Federal regulators allege bank improperly denied thousands of mortgage loan modifications over at least seven years, in some cases leading customers to lose their homes.

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Wells Fargo has agreed to pay $3.7 billion to settle allegations by federal regulators that it harmed millions of consumers over a period of several years through widespread mismanagement of mortgages, auto loans and deposit accounts.

The settlement with the Consumer Financial Protection Bureau (CFPB) announced Tuesday, requires Wells Fargo to pay more than $2 billion in consumer restitution and a $1.7 billion civil penalty for alleged legal violations across several of its largest product lines.

“Wells Fargo is a repeat offender that has been the subject of multiple enforcement actions by the CFPB and other regulators for violations across its lines of business, including faulty student loan servicing, mortgage kickbacks, fake accounts, and harmful auto loan practices,” the CFPB said in a press release.

The CFPB alleged that for at least seven years, Wells Fargo improperly denied thousands of mortgage loan modifications, in some cases leading customers to lose their homes.

“The bank was aware of the problem for years before it ultimately addressed the issue,” the CFPB said.

Wells Fargo last year agreed to pay a $250 million fine to another federal regulator, the Office of the Comptroller of the Currency, which also found fault with the bank’s practices for helping homeowners who are having trouble paying their mortgages.

Wells Fargo CEO Charlie Scharf acknowledged “unacceptable practices” that the company has been working to put behind it.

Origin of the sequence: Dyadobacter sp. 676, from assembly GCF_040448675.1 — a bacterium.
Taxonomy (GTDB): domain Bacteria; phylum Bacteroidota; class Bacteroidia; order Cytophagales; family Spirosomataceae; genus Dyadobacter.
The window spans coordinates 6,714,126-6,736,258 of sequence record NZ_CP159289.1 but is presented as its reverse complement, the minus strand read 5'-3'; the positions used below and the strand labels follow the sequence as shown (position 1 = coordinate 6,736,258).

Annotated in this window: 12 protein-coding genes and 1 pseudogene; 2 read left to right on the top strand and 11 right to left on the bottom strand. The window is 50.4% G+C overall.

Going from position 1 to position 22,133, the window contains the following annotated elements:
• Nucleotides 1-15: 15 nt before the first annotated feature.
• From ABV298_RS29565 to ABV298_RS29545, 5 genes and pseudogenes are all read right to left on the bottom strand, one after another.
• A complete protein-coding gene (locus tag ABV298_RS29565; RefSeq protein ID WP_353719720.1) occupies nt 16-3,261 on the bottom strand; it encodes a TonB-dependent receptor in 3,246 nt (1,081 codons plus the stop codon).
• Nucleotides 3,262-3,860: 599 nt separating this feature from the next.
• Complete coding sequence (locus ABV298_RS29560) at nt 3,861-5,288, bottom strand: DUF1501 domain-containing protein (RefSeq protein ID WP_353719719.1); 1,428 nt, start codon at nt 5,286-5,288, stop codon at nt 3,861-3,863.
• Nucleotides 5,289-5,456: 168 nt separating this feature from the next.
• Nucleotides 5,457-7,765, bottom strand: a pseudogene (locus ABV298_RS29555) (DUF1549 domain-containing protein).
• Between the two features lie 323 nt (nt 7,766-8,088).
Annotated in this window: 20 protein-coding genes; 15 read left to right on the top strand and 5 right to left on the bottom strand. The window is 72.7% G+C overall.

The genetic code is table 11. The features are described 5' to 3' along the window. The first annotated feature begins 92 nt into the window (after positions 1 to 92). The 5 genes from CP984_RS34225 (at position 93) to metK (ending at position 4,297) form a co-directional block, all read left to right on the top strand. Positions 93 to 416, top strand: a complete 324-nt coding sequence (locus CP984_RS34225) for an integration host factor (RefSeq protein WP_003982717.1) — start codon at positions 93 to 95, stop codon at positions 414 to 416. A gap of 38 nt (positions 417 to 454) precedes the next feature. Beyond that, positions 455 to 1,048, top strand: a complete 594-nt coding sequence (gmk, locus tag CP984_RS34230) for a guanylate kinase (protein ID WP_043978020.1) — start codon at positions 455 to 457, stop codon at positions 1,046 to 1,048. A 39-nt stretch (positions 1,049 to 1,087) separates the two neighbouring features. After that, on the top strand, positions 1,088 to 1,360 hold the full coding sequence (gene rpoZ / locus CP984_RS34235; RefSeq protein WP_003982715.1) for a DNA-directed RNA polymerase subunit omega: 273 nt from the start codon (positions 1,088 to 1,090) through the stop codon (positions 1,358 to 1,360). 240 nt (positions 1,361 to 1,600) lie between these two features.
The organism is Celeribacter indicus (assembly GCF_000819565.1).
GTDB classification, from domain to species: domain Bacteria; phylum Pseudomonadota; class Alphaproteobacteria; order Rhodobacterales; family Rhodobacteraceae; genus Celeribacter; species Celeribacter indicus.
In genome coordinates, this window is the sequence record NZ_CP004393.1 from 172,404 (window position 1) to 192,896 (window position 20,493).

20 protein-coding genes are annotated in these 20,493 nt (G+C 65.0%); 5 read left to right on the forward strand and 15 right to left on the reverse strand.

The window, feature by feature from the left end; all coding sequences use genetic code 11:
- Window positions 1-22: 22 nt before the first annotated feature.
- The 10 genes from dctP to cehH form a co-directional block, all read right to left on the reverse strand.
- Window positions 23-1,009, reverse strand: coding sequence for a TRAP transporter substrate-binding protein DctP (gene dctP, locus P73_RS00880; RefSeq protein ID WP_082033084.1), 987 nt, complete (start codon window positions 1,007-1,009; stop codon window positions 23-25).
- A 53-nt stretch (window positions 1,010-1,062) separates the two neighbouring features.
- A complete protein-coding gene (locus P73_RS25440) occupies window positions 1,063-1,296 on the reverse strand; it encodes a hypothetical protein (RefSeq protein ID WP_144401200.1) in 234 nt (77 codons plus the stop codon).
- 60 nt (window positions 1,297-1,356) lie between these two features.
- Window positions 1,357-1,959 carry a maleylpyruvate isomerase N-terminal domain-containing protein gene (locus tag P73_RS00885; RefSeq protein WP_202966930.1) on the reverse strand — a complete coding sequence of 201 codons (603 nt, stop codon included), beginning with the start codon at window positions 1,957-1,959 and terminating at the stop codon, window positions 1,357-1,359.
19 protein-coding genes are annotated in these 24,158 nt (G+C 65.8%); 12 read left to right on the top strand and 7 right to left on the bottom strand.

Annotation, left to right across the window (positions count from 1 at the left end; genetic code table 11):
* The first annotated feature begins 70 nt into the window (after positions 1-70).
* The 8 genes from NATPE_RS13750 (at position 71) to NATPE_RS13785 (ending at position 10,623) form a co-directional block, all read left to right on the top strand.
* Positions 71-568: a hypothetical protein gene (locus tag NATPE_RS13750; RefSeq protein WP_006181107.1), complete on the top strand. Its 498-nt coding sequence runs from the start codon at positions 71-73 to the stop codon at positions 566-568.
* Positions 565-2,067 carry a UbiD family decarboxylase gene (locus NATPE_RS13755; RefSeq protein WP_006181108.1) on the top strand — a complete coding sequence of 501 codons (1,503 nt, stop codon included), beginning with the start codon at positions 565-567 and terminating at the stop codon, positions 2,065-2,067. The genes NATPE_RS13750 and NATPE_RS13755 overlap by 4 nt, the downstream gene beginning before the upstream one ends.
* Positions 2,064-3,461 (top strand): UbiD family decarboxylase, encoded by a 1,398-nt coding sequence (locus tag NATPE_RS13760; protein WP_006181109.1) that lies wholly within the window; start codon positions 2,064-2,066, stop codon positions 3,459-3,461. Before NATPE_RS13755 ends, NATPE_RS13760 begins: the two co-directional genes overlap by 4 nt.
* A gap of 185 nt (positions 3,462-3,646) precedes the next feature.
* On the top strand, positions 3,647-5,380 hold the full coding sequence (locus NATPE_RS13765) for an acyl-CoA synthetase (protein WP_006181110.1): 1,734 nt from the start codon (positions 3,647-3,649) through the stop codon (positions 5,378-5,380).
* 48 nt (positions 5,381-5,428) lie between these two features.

Charles Scharf

“We have made significant progress over the last three years and are a different company today,” Scharf said, in a statement. “We remain committed to doing the right thing for our customers and working closely with our regulators and others to deal appropriately with any issue that arises.”

Wells Fargo said it expects to report a $3.5 billion fourth-quarter operating loss on Jan. 13 after factoring in “the incremental costs of the CFPB civil penalty and related customer remediation as well as amounts related to outstanding litigation matters and other customer remediation.”

The settlement requires Wells Fargo to pay:

  • Nearly $200 million in consumer redress for affected mortgage clients
  • More than $1.3 billion in consumer redress for affected auto lending accounts
  • More than $500 million in consumer redress for affected deposit accounts, including $205 million for surprise overdraft fees.

In conjunction with the settlement, the CFPB is terminating a 2016 consent order governing Wells Fargo’s collection of payments on student loans.

Wells Fargo said the CFPB has also provided “clarity and a path forward” for termination of a 2018 consent order that identified unfair practices in mortgage interest rate locks and forced placed insurance on auto loans.

Once the nation’s biggest provider of home loans, Wells Fargo has seen its market share erode as rising interest rates and a shrinking branch network cut into the bank’s mortgage business.

Bloomberg reported in August that Wells Fargo was eyeing a “major retreat” from mortgage lending that would include scaling back or shutting down its correspondent lending channel, with executives reportedly concerned about the financial and reputational risk of buying mortgages from third parties.

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Email Matt Carter

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